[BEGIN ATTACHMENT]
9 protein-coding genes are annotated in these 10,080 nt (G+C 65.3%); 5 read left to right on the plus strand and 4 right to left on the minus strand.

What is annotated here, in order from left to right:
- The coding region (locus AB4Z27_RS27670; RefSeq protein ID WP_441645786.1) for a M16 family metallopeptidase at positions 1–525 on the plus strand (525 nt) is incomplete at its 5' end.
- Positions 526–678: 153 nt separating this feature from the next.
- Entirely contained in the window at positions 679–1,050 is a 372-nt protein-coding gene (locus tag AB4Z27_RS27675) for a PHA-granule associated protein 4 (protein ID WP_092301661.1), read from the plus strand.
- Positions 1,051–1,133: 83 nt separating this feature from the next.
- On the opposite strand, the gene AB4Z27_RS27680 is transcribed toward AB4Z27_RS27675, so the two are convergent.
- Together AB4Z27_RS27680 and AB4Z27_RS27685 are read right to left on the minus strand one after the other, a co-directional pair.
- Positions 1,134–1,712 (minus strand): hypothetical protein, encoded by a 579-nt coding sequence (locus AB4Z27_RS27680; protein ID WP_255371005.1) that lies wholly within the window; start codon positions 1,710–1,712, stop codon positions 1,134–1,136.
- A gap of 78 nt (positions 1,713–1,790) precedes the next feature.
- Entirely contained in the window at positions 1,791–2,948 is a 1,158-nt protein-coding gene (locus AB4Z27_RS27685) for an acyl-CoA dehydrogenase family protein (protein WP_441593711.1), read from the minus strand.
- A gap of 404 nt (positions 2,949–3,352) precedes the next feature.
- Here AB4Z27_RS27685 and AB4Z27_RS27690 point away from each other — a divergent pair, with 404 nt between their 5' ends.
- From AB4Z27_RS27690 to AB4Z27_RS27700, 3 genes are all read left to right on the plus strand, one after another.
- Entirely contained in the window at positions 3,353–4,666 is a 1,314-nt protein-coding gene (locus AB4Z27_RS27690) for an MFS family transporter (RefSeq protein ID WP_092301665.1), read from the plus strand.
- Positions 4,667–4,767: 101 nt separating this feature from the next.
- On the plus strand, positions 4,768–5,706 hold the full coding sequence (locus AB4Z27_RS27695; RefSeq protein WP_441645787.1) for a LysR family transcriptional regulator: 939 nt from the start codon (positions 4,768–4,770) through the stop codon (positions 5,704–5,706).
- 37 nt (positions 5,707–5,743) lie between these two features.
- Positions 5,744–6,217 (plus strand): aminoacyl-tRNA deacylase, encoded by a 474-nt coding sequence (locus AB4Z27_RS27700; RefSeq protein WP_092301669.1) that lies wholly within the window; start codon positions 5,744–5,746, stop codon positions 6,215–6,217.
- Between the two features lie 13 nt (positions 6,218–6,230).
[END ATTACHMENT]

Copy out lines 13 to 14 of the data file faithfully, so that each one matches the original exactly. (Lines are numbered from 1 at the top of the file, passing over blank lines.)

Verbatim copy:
- Here AB4Z27_RS27685 and AB4Z27_RS27690 point away from each other — a divergent pair, with 404 nt between their 5' ends.
- From AB4Z27_RS27690 to AB4Z27_RS27700, 3 genes are all read left to right on the plus strand, one after another.